There are five school districts in Southold Town, but the idea of uniting as a single system has come up for discussion of late in only one district, Southold. School watchdog and former Board of Education member Don Wagner has prodded the board to examine the potential of consolidation with other districts for cutting costs, particularly in administration, and easing the local property tax burden. Mr. Wagner thinks the schools could save hundreds of thousands of dollars.
But it’s become clear that, if there’s to be any forward movement on consolidation, it won’t be at Southold’s urging. Seeing little local interest in the idea within her district or in neighboring school systems, school board president Judi Fouchet said rather plainly last week, “I’m just kind of done with consolidation.” So too, it seems, is most of the town.
A formal consolidation study conducted two decades or so ago, prior to the merger of the Mattituck-Cutchogue and Laurel schools, concluded that taxes would rise in three districts and fall in three. Odd as it may seem, there was little, if any, support for consolidation within the districts most likely to gain financially.
Money, it seems, wasn’t the primary concern.
Separate schools with separate identities is central to Southold’s legacy and a prime example of the community’s stubborn insistence on being like the rest of Long Island. That mind-set is shared by natives and newcomers alike and it would be wrong to dismiss it as either longtime local isolationism or the “close the door behind me” syndrome among the recently transplanted.
For those with deep roots in our sandy soil, it would be unthinkable to have, say, a single girls’ soccer team or one combined boys’ baseball team for the whole North Fork. It’s important to remember, too, that many who moved here from points west did so to escape urban or suburban settings, including mega-school systems with much higher budgets and considerably higher property-tax rates. Bigger definitely isn’t cheaper.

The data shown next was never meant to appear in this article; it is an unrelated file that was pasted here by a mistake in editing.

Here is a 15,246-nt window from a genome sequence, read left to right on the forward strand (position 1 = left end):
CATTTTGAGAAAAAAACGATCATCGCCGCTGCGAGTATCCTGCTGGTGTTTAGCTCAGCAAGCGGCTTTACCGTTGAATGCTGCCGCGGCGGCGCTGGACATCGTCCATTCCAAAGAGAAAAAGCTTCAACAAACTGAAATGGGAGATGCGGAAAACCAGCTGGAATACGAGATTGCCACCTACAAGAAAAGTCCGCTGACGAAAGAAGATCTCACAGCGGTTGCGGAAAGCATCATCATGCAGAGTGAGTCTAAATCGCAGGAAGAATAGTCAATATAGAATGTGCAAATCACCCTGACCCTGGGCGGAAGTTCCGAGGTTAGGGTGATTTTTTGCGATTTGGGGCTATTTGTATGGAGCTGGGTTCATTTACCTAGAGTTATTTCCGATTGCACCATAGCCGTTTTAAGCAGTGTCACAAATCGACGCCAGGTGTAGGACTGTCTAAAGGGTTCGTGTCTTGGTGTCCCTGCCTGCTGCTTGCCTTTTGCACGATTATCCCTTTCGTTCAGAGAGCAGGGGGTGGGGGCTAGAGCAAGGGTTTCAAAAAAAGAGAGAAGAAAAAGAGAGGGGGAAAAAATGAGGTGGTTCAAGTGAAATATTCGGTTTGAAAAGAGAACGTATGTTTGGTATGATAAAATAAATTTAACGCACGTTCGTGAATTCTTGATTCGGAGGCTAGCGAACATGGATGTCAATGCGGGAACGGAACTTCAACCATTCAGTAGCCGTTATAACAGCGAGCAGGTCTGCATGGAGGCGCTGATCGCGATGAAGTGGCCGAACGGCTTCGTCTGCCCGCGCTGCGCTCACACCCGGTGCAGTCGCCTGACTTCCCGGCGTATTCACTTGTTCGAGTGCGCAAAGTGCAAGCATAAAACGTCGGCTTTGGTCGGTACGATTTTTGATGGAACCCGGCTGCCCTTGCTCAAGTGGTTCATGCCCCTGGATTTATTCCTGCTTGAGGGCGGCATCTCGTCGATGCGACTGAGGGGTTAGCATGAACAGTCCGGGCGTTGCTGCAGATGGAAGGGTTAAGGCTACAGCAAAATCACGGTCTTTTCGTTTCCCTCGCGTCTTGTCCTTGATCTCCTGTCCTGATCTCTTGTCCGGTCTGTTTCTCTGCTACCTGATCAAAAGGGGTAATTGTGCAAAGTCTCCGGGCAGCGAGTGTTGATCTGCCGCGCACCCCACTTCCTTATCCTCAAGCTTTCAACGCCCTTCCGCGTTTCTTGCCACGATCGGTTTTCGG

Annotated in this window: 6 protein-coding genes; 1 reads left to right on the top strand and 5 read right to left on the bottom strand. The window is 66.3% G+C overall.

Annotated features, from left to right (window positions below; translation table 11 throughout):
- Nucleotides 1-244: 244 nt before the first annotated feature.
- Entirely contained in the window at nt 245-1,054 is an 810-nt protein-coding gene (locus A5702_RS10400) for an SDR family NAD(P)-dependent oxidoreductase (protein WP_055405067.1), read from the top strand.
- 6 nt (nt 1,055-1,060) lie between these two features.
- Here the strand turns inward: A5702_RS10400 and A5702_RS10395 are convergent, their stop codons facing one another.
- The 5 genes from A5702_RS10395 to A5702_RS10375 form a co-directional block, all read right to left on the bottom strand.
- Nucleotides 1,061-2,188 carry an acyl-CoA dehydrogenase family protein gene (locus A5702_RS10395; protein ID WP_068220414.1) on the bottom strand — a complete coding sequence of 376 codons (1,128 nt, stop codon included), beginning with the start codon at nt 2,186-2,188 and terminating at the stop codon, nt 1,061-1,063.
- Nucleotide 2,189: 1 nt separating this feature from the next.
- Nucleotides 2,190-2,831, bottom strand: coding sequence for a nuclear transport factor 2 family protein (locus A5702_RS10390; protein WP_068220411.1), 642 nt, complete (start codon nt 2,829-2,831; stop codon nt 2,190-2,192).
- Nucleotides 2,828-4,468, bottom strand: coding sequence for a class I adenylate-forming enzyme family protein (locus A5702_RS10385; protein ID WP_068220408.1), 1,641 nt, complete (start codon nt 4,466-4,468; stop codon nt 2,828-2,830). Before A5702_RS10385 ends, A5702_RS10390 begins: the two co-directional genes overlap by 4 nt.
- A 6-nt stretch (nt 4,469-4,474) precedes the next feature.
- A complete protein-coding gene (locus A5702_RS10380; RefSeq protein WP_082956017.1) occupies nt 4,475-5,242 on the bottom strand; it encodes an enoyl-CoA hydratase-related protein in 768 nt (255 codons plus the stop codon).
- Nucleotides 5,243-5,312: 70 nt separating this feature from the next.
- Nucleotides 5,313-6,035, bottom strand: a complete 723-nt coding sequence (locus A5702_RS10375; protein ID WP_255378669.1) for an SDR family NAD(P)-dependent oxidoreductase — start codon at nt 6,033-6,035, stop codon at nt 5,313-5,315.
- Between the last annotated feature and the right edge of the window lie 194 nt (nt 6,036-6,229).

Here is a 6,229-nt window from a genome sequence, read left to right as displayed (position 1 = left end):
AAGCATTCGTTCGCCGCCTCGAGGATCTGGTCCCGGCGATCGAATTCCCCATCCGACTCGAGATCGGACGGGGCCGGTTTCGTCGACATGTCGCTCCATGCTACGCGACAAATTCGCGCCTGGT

The last local school district merger, joining Laurel with Mattituck, won voter approval for several reasons. While picturesque, the old Laurel schoolhouse had long outlived its usefulness. As an incentive to consolidate, the state offered a sizable one-time grant to offset the construction of new school facilities. Facing an unprecedented budget crisis, the state is in no position to offer that type of aid again.
Mr. Wagner and other merger advocates say consolidation would reduce the need for so many superintendents and other administrators. While that may be true, Southold’s five districts spend more than $82 million combined each year so any such savings would be minimal.
Unspoken in all this is the impact of mergers on student transportation. The districts cover an area stretching from Herricks Lane just east of Jamesport to Orient Point. How much time would a student from either end of the combined district spend on a bus to reach a central high school, perhaps in Mattituck or Southold? Too much time.
In theory, consolidation makes sense, but in reality it seems less than practical. There is opportunity aplenty to share services and some expenses, but under present circumstances a merger just doesn’t add up.